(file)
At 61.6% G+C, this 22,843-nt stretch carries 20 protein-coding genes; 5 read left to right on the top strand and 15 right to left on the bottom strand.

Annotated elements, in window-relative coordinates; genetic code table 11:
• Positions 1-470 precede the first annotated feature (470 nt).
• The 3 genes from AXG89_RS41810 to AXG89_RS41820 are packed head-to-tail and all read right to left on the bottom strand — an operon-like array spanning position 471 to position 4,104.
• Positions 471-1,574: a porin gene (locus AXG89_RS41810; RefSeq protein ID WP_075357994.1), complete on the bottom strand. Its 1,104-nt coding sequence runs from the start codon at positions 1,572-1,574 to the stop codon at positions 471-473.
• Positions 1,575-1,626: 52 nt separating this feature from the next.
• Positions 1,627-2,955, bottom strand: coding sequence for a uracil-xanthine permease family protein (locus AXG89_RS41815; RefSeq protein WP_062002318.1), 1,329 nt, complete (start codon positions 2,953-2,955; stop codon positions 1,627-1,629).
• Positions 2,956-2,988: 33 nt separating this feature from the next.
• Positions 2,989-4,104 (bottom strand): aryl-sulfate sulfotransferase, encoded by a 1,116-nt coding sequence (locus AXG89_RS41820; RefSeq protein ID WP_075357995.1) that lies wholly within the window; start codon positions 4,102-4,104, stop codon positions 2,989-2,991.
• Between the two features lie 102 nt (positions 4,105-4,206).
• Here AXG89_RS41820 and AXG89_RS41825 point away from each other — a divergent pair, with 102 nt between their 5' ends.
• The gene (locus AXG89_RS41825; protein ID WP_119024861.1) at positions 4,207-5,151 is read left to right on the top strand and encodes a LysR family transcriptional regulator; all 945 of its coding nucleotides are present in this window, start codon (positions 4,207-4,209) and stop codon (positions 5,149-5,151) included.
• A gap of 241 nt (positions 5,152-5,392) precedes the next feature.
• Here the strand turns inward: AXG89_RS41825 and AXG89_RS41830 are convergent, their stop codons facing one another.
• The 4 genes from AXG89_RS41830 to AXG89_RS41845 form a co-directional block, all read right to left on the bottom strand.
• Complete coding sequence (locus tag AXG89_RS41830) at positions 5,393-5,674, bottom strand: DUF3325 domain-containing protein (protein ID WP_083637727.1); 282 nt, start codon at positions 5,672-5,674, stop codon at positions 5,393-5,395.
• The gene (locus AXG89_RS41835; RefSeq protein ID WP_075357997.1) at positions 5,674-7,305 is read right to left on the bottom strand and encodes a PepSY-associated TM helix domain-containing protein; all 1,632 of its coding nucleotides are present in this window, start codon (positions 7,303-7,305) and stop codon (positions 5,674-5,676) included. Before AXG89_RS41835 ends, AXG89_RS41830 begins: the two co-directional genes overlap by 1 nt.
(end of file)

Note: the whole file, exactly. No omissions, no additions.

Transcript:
At 61.6% G+C, this 22,843-nt stretch carries 20 protein-coding genes; 5 read left to right on the top strand and 15 right to left on the bottom strand.

Annotated elements, in window-relative coordinates; genetic code table 11:
• Positions 1-470 precede the first annotated feature (470 nt).
• The 3 genes from AXG89_RS41810 to AXG89_RS41820 are packed head-to-tail and all read right to left on the bottom strand — an operon-like array spanning position 471 to position 4,104.
• Positions 471-1,574: a porin gene (locus AXG89_RS41810; RefSeq protein ID WP_075357994.1), complete on the bottom strand. Its 1,104-nt coding sequence runs from the start codon at positions 1,572-1,574 to the stop codon at positions 471-473.
• Positions 1,575-1,626: 52 nt separating this feature from the next.
• Positions 1,627-2,955, bottom strand: coding sequence for a uracil-xanthine permease family protein (locus AXG89_RS41815; RefSeq protein WP_062002318.1), 1,329 nt, complete (start codon positions 2,953-2,955; stop codon positions 1,627-1,629).
• Positions 2,956-2,988: 33 nt separating this feature from the next.
• Positions 2,989-4,104 (bottom strand): aryl-sulfate sulfotransferase, encoded by a 1,116-nt coding sequence (locus AXG89_RS41820; RefSeq protein ID WP_075357995.1) that lies wholly within the window; start codon positions 4,102-4,104, stop codon positions 2,989-2,991.
• Between the two features lie 102 nt (positions 4,105-4,206).
• Here AXG89_RS41820 and AXG89_RS41825 point away from each other — a divergent pair, with 102 nt between their 5' ends.
• The gene (locus AXG89_RS41825; protein ID WP_119024861.1) at positions 4,207-5,151 is read left to right on the top strand and encodes a LysR family transcriptional regulator; all 945 of its coding nucleotides are present in this window, start codon (positions 4,207-4,209) and stop codon (positions 5,149-5,151) included.
• A gap of 241 nt (positions 5,152-5,392) precedes the next feature.
• Here the strand turns inward: AXG89_RS41825 and AXG89_RS41830 are convergent, their stop codons facing one another.
• The 4 genes from AXG89_RS41830 to AXG89_RS41845 form a co-directional block, all read right to left on the bottom strand.
• Complete coding sequence (locus tag AXG89_RS41830) at positions 5,393-5,674, bottom strand: DUF3325 domain-containing protein (protein ID WP_083637727.1); 282 nt, start codon at positions 5,672-5,674, stop codon at positions 5,393-5,395.
• The gene (locus AXG89_RS41835; RefSeq protein ID WP_075357997.1) at positions 5,674-7,305 is read right to left on the bottom strand and encodes a PepSY-associated TM helix domain-containing protein; all 1,632 of its coding nucleotides are present in this window, start codon (positions 7,303-7,305) and stop codon (positions 5,674-5,676) included. Before AXG89_RS41835 ends, AXG89_RS41830 begins: the two co-directional genes overlap by 1 nt.